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It's a gardeners' world in Gorseinon as patients turn to flower power

Image shows a group of women in front of a raised flower bed

PICTURED: Patient Julie Date (left); Health Care Support Worker, Donna Barnard; Christine Pettifer, site manager and patient Lilian Hughes.


Elderly patients are picking up their trowels and planting flowers in Gorseinon Hospital to benefit their wellbeing and recovery.

Image shows a group of women in front of a raised flower bed A redevelopment of the hospital’s courtyard is giving elderly patients an opportunity to get outdoors and help maintain the garden following its makeover last summer.

The courtyard has raised beds which allows suitable patients to easily maintain them and ensure the garden is blooming.

PICTURED: Christine Pettifer, site manager; Debra McNeil, hospital matron; Gillian Dunn, Unit Manager, and occupational therapist Laura Button-Jones.

As well as keeping patients active and reducing their time spent on wards, gardening benefits them in terms of mental and physical stimulation.

Julie Date is one of the patients who has participated in weeding and planting new bulbs.

She said: “I love coming out to the garden and helping out. It’s a nice opportunity to get outside, have some fresh air and feel the sunshine.

“I have been keen on gardening in the past, so this is a nice thing for me to do. I like to be outdoors rather than on a ward, so it’s an opportunity for me to be outside and enjoying everything that the garden possesses.”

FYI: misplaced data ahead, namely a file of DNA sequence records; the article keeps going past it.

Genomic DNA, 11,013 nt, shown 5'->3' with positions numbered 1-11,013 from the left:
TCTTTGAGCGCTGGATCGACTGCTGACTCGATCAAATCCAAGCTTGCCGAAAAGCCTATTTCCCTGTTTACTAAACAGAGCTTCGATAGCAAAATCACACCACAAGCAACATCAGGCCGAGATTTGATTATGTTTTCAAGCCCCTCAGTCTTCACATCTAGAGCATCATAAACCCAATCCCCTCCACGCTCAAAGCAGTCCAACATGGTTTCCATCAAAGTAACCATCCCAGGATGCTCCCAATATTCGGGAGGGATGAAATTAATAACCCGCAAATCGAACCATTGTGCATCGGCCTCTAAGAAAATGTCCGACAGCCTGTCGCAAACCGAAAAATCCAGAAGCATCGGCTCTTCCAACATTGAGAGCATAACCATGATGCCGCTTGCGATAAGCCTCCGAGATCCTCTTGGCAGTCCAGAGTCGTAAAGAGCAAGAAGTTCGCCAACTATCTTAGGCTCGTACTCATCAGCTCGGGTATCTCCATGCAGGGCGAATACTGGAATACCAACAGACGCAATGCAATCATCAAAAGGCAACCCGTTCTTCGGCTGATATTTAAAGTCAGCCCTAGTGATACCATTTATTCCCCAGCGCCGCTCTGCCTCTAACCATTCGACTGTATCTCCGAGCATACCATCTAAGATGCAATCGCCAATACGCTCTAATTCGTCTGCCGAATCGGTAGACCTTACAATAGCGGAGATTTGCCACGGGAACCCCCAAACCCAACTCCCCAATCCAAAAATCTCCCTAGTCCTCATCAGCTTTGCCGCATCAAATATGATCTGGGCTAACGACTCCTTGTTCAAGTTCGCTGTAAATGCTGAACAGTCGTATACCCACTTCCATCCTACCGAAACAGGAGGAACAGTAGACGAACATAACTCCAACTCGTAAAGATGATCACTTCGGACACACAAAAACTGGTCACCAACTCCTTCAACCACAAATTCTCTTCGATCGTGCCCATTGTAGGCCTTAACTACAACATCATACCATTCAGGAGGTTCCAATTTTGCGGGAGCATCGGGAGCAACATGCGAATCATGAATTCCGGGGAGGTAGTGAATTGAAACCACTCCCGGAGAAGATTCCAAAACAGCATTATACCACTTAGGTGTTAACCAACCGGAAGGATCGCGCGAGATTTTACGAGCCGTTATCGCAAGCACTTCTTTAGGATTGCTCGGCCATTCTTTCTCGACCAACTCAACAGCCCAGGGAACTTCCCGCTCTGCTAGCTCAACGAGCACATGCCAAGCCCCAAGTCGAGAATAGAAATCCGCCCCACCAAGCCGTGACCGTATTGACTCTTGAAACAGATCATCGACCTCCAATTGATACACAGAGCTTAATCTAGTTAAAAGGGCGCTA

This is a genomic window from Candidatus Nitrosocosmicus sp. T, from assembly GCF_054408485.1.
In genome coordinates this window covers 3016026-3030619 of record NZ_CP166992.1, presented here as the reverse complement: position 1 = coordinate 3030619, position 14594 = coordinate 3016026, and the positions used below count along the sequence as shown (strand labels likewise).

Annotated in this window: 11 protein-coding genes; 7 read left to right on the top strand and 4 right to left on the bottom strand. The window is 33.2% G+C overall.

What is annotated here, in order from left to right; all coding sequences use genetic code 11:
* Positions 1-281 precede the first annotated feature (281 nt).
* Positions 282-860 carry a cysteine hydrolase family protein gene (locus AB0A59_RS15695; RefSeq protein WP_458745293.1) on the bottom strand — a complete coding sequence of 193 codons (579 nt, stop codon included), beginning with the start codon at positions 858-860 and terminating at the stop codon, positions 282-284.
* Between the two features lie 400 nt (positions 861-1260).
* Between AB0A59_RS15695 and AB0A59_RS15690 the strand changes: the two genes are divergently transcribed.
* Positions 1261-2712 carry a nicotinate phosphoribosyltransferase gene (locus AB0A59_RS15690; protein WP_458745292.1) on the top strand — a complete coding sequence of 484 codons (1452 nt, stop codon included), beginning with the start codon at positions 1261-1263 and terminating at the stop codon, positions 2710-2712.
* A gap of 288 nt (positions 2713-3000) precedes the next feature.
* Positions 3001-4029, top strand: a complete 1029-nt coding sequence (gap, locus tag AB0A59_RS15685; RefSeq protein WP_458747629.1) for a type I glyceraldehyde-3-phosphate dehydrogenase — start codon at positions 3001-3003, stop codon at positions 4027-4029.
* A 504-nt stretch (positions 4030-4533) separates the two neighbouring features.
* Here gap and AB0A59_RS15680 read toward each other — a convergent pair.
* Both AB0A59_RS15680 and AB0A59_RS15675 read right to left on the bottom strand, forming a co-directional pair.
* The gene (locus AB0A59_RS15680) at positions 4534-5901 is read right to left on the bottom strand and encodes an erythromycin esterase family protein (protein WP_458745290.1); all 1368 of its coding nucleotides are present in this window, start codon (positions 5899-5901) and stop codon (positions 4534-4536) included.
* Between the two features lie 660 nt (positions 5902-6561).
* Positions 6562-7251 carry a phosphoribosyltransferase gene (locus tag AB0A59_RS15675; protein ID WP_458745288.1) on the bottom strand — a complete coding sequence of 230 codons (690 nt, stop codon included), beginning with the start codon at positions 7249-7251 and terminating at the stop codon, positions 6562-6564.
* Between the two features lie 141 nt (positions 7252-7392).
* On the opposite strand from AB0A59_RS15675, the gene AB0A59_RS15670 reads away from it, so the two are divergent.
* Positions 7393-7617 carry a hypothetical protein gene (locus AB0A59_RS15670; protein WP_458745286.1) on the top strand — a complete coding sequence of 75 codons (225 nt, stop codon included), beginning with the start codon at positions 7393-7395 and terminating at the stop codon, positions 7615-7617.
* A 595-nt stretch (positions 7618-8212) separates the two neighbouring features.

The benefits of patients partaking in gardening also extend to staff, who have a dedicated undercover area – called the Cwtch – to take their lunch break.

Image shows two women in front of flowers Christine Pettifer, site manager at Gorseinon Hospital, said: “We are fortunate to have a lovely garden that our patients can use. Whether it’s to come out and enjoy the fresh air and sunshine or to get involved in planting some summer flowers, it has certainly benefited them in terms of their wellbeing.

“It’s part of aiding their recovery in a different way too, while for our staff it gives them a chance to come away from a clinical setting and enjoy the garden themselves.

PICTURED: Patient Velma Thomas and Health Care Support Worker, Donna Barnard.

“It also gives everyone involved a sense of achievement and pride in maintaining our garden as it’s there for all to enjoy.”

Debra McNeil, hospital matron, added: “The garden can be used to help our patients in staff in a number of ways.

“It’s a great way to take the patient away from the ward and give them something stimulating to do. It’s important that if a patient is able to get up and go outside then they do it, because it can give them a big lift mentally.

“We have a few keen gardeners amongst our patients, so they are delighted when the sun is shining and they have a chance to do some gardening.

Image shows two women in front of a raised flower bed “Patients are always accompanied into the courtyard and the level of gardening they want to do is down to them.

PICTURED: Patients Julie Date (left) and Helen Rees have been helping maintain the garden.

“They have done such a good job in maintaining the garden it’s a lovely setting for patients and staff to take in the sounds of the birds, rest and reset.”

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